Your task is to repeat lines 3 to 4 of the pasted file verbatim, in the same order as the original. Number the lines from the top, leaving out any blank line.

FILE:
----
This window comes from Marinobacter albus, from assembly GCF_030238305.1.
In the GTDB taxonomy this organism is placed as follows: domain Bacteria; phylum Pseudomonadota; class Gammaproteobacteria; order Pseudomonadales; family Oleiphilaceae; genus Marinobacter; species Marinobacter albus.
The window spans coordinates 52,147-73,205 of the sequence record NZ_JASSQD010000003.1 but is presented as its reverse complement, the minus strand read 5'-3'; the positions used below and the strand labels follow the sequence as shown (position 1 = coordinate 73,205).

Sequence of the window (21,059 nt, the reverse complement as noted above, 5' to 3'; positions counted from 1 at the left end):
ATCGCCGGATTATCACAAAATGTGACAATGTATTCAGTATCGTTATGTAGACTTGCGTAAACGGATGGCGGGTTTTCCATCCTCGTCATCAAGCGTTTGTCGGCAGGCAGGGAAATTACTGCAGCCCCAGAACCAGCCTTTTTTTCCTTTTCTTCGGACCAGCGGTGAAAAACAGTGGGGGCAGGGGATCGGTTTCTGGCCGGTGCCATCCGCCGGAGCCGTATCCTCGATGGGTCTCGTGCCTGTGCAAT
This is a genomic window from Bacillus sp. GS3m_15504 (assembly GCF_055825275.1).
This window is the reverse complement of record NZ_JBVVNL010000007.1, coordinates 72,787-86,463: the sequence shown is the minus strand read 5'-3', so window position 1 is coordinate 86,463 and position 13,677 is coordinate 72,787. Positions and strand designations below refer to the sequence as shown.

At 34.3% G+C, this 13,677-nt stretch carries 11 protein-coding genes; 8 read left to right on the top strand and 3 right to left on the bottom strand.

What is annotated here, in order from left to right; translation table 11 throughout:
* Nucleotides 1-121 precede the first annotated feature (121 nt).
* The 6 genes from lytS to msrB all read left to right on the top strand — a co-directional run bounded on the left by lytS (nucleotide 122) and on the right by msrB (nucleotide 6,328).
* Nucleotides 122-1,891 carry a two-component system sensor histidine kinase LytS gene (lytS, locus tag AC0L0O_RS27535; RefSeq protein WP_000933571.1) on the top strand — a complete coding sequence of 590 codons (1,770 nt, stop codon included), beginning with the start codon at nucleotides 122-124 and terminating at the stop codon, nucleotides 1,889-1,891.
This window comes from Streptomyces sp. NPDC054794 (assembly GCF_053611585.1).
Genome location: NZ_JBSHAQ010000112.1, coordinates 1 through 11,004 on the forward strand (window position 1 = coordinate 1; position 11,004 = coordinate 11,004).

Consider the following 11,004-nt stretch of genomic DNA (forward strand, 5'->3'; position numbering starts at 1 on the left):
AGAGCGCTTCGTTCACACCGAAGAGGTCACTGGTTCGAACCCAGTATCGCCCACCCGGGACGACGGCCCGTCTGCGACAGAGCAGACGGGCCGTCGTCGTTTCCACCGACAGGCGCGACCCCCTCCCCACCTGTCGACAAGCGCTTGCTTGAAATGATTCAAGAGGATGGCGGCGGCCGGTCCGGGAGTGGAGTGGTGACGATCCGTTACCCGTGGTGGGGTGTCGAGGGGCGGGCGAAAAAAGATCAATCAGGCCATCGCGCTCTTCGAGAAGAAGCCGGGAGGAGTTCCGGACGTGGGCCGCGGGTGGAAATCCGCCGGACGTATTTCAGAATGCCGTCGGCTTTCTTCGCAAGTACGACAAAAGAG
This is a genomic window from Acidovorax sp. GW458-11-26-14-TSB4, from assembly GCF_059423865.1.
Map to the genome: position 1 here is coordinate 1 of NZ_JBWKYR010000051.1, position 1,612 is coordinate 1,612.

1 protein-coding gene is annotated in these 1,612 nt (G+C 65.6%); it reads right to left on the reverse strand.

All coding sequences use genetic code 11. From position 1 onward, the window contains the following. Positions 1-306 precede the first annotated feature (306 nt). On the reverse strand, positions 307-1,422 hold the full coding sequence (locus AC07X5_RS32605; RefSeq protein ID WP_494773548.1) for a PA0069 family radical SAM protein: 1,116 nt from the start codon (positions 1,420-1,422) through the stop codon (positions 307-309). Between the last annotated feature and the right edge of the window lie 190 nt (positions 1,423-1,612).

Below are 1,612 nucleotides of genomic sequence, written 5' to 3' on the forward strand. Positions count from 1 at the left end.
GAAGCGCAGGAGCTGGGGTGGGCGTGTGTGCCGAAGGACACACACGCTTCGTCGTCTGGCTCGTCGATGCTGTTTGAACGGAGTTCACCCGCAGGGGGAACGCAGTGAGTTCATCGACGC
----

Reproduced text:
The window spans coordinates 52,147-73,205 of the sequence record NZ_JASSQD010000003.1 but is presented as its reverse complement, the minus strand read 5'-3'; the positions used below and the strand labels follow the sequence as shown (position 1 = coordinate 73,205).

Sequence of the window (21,059 nt, the reverse complement as noted above, 5' to 3'; positions counted from 1 at the left end):